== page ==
“Connected Giving Foundation” and ORG : #PIR replacement structure revealed

The trustees of the Internet Society, overseers of PIRthe .ORG Registry – announced the formation of the Connected Giving Foundation.

Referred to in internal documents as “CGF”, the transitional organization will have the same supportive function as PIR provides to the Internet Society today. CGF is the entity that will receive the funds, should the proposed transaction proceed as planned.

According to an internal document, the sale of PIR will become the source of a “substantial fund” providing income to the Internet Society and the Internet Society Foundation.

PIR, the .ORG Registry, is in the process of changing hands after the announcement of its sale to Ethos Capital, a capitalist conglomerate. That transaction has yet to complete, as the domain industry and many organizations expressed their grave concerns about the move, and ICANN froze the deal.

Here’s the full notification referencing the creation of the Connected Giving Foundation in detail:

Dear colleagues,

As you know, the Internet Society is engaged in a proposed transaction regarding the sale of Public Interest Registry (PIR). If it is approved, the result of that sale will be a substantial fund. Our intention, as we discussed when we announced the sale, is that the fund become an endowment (or, more formally, the corpus of an endowment) that will be invested to provide income to the Internet Society and Internet Society Foundation.

The mechanism for this is a new supporting organization currently called the Connected Giving Foundation (CGF) – though there’s no reason that name needs to be permanent – will have roughly the same function as PIR has today (i.e. to support the activities of the Internet Society and Internet Society Foundation). CGF is the entity that will receive the funds should the proposed transaction go ahead. It will need a governance structure. This message is to advise you about planned consultations we will undertake to provide that governance structure.

In order to make full consultation possible, we plan to set up a temporary governance structure, with a Board that contains the officers of the Internet Society. That Board will be tightly constrained: it will have limitations on how much money it can send to the Internet Society in any year, and there will be investment and spending policies enshrined in bylaws to prevent CGF from doing anything except replacing the function that PIR has served for many years. The investment policy will be conservative so that the funds do not evaporate in the event of a stock market downturn or something like that. The details of this temporary structure will be released before it is put into place, but the general principle will be that the temporary arrangement reproduces PIR’s function as closely as possible so as not to bias any outcomes.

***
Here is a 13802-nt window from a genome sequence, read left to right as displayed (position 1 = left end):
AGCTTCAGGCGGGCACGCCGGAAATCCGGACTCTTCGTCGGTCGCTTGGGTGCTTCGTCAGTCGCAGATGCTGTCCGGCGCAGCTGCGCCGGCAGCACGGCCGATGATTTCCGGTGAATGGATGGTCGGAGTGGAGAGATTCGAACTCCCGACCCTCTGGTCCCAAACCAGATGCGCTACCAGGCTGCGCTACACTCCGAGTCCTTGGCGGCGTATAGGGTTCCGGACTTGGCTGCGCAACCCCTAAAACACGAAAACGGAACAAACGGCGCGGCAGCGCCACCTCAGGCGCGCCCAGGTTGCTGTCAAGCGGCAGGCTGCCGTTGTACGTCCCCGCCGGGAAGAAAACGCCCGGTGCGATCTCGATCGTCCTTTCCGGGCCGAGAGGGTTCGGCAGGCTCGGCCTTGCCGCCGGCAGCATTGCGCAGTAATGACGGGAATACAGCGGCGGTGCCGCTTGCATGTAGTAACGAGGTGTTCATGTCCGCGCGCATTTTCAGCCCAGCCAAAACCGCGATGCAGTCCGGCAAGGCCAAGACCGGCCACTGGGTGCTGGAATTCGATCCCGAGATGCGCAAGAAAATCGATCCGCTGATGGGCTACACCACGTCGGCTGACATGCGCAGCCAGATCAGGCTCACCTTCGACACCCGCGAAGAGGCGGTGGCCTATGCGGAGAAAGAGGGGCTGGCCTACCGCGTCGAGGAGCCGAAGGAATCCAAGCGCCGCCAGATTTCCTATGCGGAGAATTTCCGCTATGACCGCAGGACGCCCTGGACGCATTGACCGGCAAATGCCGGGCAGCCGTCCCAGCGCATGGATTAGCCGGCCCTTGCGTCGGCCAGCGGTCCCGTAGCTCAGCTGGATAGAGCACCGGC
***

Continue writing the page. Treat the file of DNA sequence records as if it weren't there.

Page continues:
While that temporary structure is in place, we will work through a series of community consultations on various institutional and governance designs for the permanent CGF. There are many legal restrictions on how the CGF may work and be governed, but within those limits there are still many possibilities for how it might work. We understand the concerns that were raised about transparency in the sale of PIR. As we have said, some of that was necessary due to PIR’s nature as an operating business in a competitive landscape, and our duties to the organizations. The same conditions do not apply in the case of setting up the new CGF, and so we are eager to consult widely with the community to ensure that all points of view are taken into account.

The next message about this plan will include the details of the temporary structure and how it will fulfill the minimal, “be like PIR”, performance criteria for the temporary governance model. After that, we will propose a schedule for the consultations we expect to undertake.

Best regards,

Gonzalo Camarillo
Chair, Internet Society Board of Trustees


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One Response to ““Connected Giving Foundation” and ORG : #PIR replacement structure revealed”
  1. Truth says:

    Yet another slush fund. When will the public wake up to the fact that ICANN, PIR, ISOC, Nominet and the rest of the scum do literally nothing? It’s a rort of meetings in expensive restaurants located in exotic places for which they milk a hefty salary.

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